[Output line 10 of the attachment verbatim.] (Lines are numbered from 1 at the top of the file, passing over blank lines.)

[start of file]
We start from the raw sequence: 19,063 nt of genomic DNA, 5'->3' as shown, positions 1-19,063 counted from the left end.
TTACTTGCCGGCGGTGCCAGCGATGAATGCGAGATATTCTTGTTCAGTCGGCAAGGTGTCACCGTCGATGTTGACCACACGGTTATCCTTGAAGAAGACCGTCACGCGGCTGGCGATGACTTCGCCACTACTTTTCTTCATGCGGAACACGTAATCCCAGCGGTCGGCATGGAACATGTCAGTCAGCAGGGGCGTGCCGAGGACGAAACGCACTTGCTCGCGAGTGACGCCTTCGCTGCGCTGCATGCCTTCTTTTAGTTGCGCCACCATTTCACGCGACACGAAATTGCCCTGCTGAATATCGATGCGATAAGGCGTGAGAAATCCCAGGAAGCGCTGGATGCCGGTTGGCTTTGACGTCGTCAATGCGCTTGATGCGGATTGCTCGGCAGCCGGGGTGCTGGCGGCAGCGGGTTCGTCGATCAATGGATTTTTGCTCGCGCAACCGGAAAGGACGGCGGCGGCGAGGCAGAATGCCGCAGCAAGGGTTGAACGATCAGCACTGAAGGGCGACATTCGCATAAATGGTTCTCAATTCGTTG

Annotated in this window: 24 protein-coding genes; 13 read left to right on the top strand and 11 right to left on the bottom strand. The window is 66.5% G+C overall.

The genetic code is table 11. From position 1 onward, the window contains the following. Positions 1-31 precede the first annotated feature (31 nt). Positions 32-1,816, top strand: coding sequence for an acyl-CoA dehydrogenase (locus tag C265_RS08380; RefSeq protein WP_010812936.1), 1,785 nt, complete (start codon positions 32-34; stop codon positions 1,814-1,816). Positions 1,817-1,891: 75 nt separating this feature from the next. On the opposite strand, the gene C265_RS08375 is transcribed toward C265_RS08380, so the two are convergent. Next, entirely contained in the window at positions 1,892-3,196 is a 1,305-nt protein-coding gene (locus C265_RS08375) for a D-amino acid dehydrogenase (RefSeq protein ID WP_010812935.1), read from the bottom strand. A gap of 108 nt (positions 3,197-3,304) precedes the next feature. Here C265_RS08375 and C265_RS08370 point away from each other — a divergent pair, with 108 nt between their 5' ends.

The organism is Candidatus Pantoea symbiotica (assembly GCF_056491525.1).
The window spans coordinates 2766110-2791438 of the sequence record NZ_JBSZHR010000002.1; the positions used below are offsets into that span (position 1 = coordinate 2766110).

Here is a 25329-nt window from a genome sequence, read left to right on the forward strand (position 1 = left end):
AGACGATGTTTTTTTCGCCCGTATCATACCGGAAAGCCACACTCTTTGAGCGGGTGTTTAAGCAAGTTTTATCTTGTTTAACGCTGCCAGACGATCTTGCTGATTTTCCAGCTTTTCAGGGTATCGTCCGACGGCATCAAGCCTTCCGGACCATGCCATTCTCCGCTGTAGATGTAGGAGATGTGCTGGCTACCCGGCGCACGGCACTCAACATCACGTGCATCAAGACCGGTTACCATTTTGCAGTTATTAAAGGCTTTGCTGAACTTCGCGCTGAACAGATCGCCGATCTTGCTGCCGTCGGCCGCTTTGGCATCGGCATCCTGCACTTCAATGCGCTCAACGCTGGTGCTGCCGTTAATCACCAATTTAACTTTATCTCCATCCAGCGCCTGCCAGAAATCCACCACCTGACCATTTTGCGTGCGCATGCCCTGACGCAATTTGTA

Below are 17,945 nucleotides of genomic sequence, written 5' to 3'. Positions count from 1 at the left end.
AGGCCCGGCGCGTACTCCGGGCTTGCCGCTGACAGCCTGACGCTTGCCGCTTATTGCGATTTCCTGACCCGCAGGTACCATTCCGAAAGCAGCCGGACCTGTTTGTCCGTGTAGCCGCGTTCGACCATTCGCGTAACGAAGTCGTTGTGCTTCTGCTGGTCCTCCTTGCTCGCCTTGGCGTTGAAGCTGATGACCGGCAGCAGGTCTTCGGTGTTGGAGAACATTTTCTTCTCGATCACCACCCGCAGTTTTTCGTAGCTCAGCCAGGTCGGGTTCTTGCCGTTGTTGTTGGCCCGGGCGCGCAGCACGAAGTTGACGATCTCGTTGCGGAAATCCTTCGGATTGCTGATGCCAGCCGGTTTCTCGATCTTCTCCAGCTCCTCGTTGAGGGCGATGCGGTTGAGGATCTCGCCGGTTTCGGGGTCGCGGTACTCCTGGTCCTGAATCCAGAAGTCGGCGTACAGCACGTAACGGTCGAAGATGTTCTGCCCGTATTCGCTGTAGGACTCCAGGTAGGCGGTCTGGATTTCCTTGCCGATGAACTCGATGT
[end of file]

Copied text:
AGGCCCGGCGCGTACTCCGGGCTTGCCGCTGACAGCCTGACGCTTGCCGCTTATTGCGATTTCCTGACCCGCAGGTACCATTCCGAAAGCAGCCGGACCTGTTTGTCCGTGTAGCCGCGTTCGACCATTCGCGTAACGAAGTCGTTGTGCTTCTGCTGGTCCTCCTTGCTCGCCTTGGCGTTGAAGCTGATGACCGGCAGCAGGTCTTCGGTGTTGGAGAACATTTTCTTCTCGATCACCACCCGCAGTTTTTCGTAGCTCAGCCAGGTCGGGTTCTTGCCGTTGTTGTTGGCCCGGGCGCGCAGCACGAAGTTGACGATCTCGTTGCGGAAATCCTTCGGATTGCTGATGCCAGCCGGTTTCTCGATCTTCTCCAGCTCCTCGTTGAGGGCGATGCGGTTGAGGATCTCGCCGGTTTCGGGGTCGCGGTACTCCTGGTCCTGAATCCAGAAGTCGGCGTACAGCACGTAACGGTCGAAGATGTTCTGCCCGTATTCGCTGTAGGACTCCAGGTAGGCGGTCTGGATTTCCTTGCCGATGAACTCGATGT